Form::WndProc( m );
    }
    but I again get the error at switch(temp), saying that "switch expression of type System::UIntPtr is illegal." What is the correct course of action to reconstruct the Win32 code?

    Edit: to clarify, the whole message handler in the Win32 code (stripped of irrelevant case statements) looks as follows:

    Code:
    LRESULT CALLBACK WndProc(HWND main_hwnd, UINT msg, WPARAM wParam, LPARAM lParam)
    {
    	switch(msg)
    	{
    case WM_TIMER: // Timer has ticked!
    		{
    			switch (wParam) 
    			{ 
    			case IDT_CHECKSTATUS: 
    				{
    					CheckStatus(main_hwnd);
    					HWND SMhwnd = FindWindow("SOFTMaxProMainWnd", NULL);
    					std::string previous_status = ProgramStatus;
    					bool noSMPro = (SMhwnd == 0 || SMhwnd == NULL);
    					if (noSMPro) { ProgramStatus = "SoftMax Pro not responding!";}
    					else if (previous_status == "" || previous_status == "SoftMax Pro not responding!") { ProgramStatus = "Idle";}
    					
    				}break;
                         }
    		break;
              }
              return 0;
    }
    Last edited by Danja91; May 14th, 2014 at 12:06 PM.

  6. #6
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    Re: Message Loop in Windows Forms

    Quote Originally Posted by Danja91 View Post
    ...
    but I again get the error at switch(temp), saying that "switch expression of type System::UIntPtr is illegal." What is the correct course of action to reconstruct the Win32 code?
    I guess it is because both System::IntPtr and System::UIntPtr are the structures: http://msdn.microsoft.com/en-us/libr...code-snippet-1, http://msdn.microsoft.com/en-us/libr...v=vs.100).aspx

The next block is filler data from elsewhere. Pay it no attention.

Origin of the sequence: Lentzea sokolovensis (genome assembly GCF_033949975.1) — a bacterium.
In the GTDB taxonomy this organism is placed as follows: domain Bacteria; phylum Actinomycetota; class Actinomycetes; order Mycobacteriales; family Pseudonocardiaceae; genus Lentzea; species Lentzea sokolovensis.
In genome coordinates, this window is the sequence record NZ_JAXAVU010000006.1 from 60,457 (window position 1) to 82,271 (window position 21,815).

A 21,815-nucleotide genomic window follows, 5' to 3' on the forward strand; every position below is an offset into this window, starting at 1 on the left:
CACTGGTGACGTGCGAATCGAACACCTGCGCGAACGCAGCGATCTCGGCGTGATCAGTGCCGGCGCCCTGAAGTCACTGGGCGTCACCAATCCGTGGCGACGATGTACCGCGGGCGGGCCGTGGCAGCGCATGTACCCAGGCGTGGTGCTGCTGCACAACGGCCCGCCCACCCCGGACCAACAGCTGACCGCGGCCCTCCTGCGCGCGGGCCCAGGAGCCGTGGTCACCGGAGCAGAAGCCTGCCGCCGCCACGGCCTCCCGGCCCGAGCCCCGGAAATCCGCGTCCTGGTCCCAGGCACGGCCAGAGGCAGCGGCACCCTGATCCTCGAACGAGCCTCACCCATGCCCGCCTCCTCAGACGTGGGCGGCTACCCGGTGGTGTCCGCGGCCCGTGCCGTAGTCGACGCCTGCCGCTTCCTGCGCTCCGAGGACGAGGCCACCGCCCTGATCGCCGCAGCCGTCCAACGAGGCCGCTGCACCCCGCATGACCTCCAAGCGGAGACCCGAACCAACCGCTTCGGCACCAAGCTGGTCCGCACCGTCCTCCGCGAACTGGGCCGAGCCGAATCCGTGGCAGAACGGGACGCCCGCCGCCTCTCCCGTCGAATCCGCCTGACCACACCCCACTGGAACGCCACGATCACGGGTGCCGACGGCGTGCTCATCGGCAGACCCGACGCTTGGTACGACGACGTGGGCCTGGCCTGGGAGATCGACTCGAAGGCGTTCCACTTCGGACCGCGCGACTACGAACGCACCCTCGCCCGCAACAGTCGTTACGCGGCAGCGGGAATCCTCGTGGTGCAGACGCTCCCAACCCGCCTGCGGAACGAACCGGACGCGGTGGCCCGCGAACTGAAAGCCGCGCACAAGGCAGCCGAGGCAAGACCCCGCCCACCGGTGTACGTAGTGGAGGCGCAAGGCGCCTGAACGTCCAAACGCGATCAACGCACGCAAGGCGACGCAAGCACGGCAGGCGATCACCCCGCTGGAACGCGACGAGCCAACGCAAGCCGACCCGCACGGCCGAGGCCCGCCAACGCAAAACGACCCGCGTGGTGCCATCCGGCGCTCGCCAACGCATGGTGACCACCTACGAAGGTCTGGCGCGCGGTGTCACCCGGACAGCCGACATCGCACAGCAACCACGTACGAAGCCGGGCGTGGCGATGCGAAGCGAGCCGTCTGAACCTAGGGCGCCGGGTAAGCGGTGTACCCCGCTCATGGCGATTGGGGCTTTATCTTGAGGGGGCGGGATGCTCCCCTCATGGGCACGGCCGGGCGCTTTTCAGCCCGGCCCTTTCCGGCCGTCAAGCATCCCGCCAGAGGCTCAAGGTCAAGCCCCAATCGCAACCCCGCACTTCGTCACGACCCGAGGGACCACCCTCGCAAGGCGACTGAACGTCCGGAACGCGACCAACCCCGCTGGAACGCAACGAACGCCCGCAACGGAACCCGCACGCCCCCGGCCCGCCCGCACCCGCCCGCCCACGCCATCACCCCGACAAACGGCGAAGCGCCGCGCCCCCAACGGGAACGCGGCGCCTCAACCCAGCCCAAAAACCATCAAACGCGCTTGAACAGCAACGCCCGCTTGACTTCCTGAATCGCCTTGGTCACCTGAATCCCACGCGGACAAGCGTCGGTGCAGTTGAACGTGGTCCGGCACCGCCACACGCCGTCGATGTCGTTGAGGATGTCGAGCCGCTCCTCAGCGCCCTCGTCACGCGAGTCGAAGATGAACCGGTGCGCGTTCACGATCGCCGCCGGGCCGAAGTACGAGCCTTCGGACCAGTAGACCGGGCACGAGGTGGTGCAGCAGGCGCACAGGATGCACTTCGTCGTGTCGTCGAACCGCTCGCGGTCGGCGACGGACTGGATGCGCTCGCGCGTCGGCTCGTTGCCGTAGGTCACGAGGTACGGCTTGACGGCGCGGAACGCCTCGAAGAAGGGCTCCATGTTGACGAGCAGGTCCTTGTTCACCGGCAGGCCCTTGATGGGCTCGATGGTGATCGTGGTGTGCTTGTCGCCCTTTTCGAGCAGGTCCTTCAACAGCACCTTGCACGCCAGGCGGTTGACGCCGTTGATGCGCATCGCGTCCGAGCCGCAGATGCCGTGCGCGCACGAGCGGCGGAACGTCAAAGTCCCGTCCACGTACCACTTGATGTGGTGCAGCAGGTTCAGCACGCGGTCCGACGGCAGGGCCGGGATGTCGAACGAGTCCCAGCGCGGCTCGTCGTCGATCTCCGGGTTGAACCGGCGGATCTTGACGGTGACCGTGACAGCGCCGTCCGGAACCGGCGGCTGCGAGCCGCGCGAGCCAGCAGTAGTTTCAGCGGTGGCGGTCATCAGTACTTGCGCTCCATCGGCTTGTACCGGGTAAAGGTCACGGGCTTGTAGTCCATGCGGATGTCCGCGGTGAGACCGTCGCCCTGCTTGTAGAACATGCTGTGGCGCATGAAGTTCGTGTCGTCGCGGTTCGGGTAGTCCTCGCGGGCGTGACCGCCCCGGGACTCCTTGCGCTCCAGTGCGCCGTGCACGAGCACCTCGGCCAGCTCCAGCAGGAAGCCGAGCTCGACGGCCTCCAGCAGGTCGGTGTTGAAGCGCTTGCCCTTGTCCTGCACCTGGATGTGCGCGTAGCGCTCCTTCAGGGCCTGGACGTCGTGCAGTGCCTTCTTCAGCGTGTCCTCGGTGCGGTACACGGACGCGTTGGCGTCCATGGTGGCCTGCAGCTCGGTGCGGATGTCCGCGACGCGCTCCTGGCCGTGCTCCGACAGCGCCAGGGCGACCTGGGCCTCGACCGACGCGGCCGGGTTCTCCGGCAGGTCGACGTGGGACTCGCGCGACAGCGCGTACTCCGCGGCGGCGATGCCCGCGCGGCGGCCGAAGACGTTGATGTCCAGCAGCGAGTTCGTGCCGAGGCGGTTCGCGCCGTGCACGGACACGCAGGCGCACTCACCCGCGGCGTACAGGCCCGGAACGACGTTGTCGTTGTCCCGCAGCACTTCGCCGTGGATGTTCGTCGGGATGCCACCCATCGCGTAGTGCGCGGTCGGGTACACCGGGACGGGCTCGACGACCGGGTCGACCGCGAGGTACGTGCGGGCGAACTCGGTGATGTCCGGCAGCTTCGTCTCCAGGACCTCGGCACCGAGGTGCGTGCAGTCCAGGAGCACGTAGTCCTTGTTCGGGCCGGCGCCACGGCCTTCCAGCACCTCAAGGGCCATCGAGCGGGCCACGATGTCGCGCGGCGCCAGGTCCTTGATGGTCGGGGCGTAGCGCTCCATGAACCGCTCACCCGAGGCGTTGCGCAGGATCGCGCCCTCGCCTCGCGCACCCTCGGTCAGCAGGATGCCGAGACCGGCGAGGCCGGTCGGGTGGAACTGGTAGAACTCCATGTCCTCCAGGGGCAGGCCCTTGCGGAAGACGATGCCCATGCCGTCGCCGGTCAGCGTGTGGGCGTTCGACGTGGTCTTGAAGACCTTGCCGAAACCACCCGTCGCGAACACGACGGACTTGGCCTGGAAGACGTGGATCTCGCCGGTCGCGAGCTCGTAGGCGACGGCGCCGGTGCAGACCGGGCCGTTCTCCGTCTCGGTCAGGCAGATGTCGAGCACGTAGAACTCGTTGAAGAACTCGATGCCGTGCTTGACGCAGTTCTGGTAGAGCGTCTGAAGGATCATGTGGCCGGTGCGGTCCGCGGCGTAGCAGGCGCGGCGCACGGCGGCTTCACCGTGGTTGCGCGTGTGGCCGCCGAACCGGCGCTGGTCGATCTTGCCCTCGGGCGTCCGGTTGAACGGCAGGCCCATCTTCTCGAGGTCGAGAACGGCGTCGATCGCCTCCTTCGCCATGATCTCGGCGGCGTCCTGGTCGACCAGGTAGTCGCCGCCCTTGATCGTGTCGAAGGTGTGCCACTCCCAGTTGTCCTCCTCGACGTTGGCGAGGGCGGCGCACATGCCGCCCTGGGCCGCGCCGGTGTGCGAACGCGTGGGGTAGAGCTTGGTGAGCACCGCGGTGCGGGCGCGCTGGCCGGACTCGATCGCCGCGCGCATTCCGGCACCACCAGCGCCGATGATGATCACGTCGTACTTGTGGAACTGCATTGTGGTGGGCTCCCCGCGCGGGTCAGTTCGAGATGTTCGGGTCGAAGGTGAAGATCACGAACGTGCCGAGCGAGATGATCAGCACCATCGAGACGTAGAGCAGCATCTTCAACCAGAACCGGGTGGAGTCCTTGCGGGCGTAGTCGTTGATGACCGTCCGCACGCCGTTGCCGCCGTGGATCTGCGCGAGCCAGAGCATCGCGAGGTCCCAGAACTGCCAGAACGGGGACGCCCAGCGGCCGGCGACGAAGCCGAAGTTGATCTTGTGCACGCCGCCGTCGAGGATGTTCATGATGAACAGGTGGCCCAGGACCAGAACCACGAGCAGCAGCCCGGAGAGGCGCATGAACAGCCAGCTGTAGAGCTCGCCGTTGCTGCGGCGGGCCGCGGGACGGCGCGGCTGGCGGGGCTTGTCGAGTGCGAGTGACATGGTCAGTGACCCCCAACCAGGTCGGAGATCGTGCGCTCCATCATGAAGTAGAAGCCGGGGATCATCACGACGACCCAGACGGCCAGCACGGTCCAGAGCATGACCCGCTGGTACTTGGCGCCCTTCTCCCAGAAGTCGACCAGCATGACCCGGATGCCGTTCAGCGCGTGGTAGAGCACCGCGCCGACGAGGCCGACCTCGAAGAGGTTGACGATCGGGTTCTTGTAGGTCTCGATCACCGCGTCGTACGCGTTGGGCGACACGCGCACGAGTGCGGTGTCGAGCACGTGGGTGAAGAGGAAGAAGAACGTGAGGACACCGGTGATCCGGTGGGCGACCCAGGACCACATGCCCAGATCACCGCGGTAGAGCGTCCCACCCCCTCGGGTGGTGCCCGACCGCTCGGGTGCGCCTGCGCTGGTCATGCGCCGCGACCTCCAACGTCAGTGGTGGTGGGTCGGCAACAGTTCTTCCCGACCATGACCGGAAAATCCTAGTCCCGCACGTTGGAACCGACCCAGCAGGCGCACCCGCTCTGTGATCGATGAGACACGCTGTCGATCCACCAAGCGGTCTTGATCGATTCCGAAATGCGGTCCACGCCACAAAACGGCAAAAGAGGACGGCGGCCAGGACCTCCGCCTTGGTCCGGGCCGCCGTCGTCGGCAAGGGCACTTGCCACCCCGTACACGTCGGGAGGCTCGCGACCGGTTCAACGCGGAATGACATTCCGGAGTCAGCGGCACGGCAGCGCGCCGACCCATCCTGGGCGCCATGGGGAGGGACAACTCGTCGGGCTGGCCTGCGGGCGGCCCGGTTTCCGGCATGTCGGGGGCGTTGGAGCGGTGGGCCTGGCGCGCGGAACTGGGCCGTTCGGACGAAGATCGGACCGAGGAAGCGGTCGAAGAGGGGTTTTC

Last edited by VictorN; May 14th, 2014 at 12:05 PM.
    Victor Nijegorodov

  7. #7
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    Re: Message Loop in Windows Forms

    Quote Originally Posted by VictorN View Post
    I guess it is because both System::IntPtr and System::UIntPtr are the structures: http://msdn.microsoft.com/en-us/libr...code-snippet-1, http://msdn.microsoft.com/en-us/libr...v=vs.100).aspx
    Ah! Thanks for that catch. I was able to extract the pointer from it and now everything is running.

    If I may ask one more question about my program... I have a Form1.h which contains many objects, including a textbox called "textBox_SpecStatus". So, the organization of my Form1.h looks as follows:

    Code:
    #pragma once
    
    #include "stdafx.h"
    ...
    
    namespace SpecControl2 {
    
    	using namespace System;
    	using namespace System::ComponentModel;
    	using namespace System::Collections;
    	using namespace System::Windows::Forms;
    	using namespace System::Data;
    	using namespace System::Drawing;
    	using namespace System::Security::Permissions;
    
    ...
    
    public ref class Form1 : public System::Windows::Forms::Form
    	{
    	public:
    		Form1(void)
    		{